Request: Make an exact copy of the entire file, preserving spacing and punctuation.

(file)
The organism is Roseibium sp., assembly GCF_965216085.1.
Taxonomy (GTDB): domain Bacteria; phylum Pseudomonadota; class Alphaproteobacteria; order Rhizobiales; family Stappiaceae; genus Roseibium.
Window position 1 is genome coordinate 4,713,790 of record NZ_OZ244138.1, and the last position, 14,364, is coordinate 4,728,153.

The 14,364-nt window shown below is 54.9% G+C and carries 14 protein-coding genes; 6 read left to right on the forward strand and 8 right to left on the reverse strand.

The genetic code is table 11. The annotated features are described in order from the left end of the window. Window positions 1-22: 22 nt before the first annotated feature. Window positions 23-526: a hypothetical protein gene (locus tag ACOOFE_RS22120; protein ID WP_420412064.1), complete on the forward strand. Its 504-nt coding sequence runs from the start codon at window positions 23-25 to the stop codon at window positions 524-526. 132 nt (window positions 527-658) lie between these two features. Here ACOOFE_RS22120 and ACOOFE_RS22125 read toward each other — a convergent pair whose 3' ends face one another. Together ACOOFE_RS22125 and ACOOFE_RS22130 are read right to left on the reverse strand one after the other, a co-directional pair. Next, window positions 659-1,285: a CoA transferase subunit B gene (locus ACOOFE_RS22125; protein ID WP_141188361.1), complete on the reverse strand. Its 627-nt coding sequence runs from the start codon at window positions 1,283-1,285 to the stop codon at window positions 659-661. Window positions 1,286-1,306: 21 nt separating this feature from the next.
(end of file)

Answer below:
The organism is Roseibium sp., assembly GCF_965216085.1.
Taxonomy (GTDB): domain Bacteria; phylum Pseudomonadota; class Alphaproteobacteria; order Rhizobiales; family Stappiaceae; genus Roseibium.
Window position 1 is genome coordinate 4,713,790 of record NZ_OZ244138.1, and the last position, 14,364, is coordinate 4,728,153.

The 14,364-nt window shown below is 54.9% G+C and carries 14 protein-coding genes; 6 read left to right on the forward strand and 8 right to left on the reverse strand.

The genetic code is table 11. The annotated features are described in order from the left end of the window. Window positions 1-22: 22 nt before the first annotated feature. Window positions 23-526: a hypothetical protein gene (locus tag ACOOFE_RS22120; protein ID WP_420412064.1), complete on the forward strand. Its 504-nt coding sequence runs from the start codon at window positions 23-25 to the stop codon at window positions 524-526. 132 nt (window positions 527-658) lie between these two features. Here ACOOFE_RS22120 and ACOOFE_RS22125 read toward each other — a convergent pair whose 3' ends face one another. Together ACOOFE_RS22125 and ACOOFE_RS22130 are read right to left on the reverse strand one after the other, a co-directional pair. Next, window positions 659-1,285: a CoA transferase subunit B gene (locus ACOOFE_RS22125; protein ID WP_141188361.1), complete on the reverse strand. Its 627-nt coding sequence runs from the start codon at window positions 1,283-1,285 to the stop codon at window positions 659-661. Window positions 1,286-1,306: 21 nt separating this feature from the next.